Italian singer Adriano Celentano croons a tune called "I Want to Know" (Vorrei sapere), the lyrics of which state his desire over and over again: I want to know. I want to know.
There are some things I just don't want to know. Or see.
While driving in Washington, DC recently, I saw a man flossing his teeth as he crossed the street. I didn't need to see that. It got me thinking, though, of all the things it would be better not to see or know.
Our favorite songs can be tainted by too much knowledge of the artist who sings or writes them. It is hard to feel the love of Eric Clapton's "Wonderful Tonight," "Layla," or "Forever Man," all written for Patti Boyd, when we know how badly he treated her once he won her from her husband, George Harrison.
I'm a big fan of the Rolling Stones, but the knowledge that Mick Jagger lobbied long and hard for a knighthood, is a notorious tightwad, social snob, and (as revealed by Keith Richard), has a "tiny todger," makes me hear his music differently than I did when ignorant of these things.
It's tiresome to mention Miley Cyrus again, but the fact that she has a good voice will be forever overshadowed by the memory of her vulgar performance and that gray, over-sized tongue.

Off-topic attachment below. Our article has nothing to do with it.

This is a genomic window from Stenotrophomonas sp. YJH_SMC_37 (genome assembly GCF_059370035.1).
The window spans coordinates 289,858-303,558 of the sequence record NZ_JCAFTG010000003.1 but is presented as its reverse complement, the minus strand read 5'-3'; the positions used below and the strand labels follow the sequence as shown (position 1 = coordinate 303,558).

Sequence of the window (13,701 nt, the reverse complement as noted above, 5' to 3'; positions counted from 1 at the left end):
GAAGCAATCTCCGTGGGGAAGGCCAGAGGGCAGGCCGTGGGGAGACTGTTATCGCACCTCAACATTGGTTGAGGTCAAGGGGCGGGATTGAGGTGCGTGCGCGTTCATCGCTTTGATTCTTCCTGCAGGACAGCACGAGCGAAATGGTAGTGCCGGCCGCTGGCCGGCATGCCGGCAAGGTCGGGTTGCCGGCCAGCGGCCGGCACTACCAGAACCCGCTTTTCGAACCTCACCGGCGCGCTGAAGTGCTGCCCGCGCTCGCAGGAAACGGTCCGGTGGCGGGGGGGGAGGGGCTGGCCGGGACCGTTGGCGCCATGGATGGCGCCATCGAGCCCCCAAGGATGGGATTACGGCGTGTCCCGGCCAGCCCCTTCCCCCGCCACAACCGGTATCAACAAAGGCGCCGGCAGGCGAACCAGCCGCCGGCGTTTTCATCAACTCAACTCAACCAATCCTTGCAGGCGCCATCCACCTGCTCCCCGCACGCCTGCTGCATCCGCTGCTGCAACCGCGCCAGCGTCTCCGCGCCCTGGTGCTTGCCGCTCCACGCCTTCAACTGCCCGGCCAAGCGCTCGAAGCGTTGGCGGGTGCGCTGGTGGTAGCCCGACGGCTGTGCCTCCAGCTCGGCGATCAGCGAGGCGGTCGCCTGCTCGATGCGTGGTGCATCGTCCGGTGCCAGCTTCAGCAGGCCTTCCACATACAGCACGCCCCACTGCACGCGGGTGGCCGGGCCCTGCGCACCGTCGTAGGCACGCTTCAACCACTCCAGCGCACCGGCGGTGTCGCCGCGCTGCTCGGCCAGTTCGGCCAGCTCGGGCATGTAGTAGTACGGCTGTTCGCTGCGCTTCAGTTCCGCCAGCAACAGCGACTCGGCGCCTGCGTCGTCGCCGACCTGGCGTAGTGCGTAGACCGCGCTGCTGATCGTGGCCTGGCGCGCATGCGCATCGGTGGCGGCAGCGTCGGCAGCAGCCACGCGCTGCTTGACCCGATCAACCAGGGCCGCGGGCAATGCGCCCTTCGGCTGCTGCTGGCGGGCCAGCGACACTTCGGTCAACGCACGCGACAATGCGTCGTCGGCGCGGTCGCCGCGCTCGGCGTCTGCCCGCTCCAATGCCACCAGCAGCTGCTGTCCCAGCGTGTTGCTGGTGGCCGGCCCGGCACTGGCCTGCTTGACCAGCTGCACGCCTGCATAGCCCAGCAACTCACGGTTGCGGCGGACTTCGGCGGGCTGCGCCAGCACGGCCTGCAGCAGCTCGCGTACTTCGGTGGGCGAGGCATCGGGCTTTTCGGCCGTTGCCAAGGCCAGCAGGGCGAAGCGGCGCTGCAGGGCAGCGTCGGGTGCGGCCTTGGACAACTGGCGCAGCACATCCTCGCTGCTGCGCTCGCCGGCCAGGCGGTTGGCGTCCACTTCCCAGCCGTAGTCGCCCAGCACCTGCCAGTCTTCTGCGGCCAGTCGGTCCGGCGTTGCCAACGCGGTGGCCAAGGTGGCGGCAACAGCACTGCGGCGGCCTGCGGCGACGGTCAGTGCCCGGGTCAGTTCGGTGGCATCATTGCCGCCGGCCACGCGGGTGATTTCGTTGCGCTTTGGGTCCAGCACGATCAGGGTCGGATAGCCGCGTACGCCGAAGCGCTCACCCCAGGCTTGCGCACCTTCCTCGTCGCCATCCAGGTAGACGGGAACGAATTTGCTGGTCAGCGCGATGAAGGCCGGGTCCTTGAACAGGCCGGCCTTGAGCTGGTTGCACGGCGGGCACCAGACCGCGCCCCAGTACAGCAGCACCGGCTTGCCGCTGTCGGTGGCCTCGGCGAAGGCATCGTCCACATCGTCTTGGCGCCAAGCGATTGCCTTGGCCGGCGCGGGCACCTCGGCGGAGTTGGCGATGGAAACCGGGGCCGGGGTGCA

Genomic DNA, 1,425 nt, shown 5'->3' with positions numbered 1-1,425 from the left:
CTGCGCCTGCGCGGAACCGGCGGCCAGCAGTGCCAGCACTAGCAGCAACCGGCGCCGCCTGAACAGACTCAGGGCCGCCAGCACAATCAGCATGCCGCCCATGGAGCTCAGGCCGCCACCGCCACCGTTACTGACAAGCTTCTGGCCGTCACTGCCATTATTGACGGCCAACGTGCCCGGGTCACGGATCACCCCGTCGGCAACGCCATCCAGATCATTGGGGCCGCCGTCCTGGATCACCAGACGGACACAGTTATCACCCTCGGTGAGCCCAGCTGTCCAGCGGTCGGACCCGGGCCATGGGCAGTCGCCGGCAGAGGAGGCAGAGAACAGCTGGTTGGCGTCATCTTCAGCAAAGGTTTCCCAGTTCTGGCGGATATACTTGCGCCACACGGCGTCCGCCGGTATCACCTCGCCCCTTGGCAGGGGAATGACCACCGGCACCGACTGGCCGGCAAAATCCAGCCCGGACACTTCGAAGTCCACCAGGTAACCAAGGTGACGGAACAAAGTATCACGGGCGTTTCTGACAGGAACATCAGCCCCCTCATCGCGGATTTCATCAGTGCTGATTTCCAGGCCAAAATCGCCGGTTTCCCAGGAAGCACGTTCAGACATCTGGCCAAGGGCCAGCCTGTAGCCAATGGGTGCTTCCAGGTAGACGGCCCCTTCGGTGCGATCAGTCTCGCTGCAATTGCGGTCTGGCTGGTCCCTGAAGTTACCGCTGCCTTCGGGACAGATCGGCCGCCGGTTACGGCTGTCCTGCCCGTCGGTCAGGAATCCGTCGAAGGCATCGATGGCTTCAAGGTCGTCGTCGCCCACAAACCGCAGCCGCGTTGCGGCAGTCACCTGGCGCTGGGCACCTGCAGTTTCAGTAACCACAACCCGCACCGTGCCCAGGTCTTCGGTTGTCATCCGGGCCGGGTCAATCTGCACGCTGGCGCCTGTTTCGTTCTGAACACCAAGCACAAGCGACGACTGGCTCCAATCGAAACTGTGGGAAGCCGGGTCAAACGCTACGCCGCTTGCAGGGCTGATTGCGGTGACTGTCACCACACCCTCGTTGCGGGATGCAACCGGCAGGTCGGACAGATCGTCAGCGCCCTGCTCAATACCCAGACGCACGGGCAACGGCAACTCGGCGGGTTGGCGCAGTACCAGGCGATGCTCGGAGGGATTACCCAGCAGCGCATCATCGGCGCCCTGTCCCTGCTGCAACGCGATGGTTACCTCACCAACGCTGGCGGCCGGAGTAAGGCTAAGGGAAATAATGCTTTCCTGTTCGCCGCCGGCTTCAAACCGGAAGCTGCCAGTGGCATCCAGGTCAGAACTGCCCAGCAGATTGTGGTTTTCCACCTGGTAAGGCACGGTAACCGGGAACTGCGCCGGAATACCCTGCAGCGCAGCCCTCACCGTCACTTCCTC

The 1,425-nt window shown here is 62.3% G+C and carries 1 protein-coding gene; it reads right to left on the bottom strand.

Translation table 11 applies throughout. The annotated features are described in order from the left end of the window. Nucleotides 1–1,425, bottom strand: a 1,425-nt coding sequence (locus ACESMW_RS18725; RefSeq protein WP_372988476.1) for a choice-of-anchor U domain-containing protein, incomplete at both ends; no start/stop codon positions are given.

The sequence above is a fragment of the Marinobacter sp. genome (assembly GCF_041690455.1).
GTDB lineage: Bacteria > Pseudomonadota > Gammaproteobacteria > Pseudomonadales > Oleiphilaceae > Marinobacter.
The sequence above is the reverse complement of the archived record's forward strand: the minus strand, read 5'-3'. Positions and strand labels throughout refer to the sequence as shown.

The late writer Dominick Dunne once said he was aware Frank Sinatra had one of the best, most beautiful voices of a generation but "I can't stand the sound of it," because he knew the ugly side of Sinatra.
One can admire George C. Scott's brilliant film performances but admiration is lessened by the knowledge that he was a drunk who beat up Ava Gardner when they were together.
Did we really need to hear Michael Douglas say he contracted throat cancer from oral sex? When you see him now, do you think of his fine acting performances or that over-sharing moment?
Do we need to hear newly-in-love couples brag about their sex lives as if theirs is somehow unique and will not cool off a bit after they have seen each other floss their teeth a few times?
Let me digress here to say I think even the most loving couples should keep a little mystery in their relationship, particularly when it comes to grooming habits. There are some things we don't need to know or see.
I wish artists would see the wisdom in keeping a great deal of mystery about themselves. It would make it so much easier to appreciate their art. We don't need to know what Matt Damon has to say about how Obama has let us down, do we? It interferes with his Bourne Identity.
Unless we share their views, it is a risk for artists to share their political opinions. Clint Eastwood, a fine actor and film maker, is forever tainted in my mind by his ridiculous performance at the Republican National Convention, ranting at an empty chair.
In the small Italian village where we live a part of each year, I can imagine, but don't want to know, the politics of the people we encounter in the shops or caffes we frequent. I'm sure some still admire Berlusconi or even Mussolini (the trains on time and all that), are racist, anti-immigrant, or generally have views that we don't share.
I just don't want to know. Non vorrei sapere.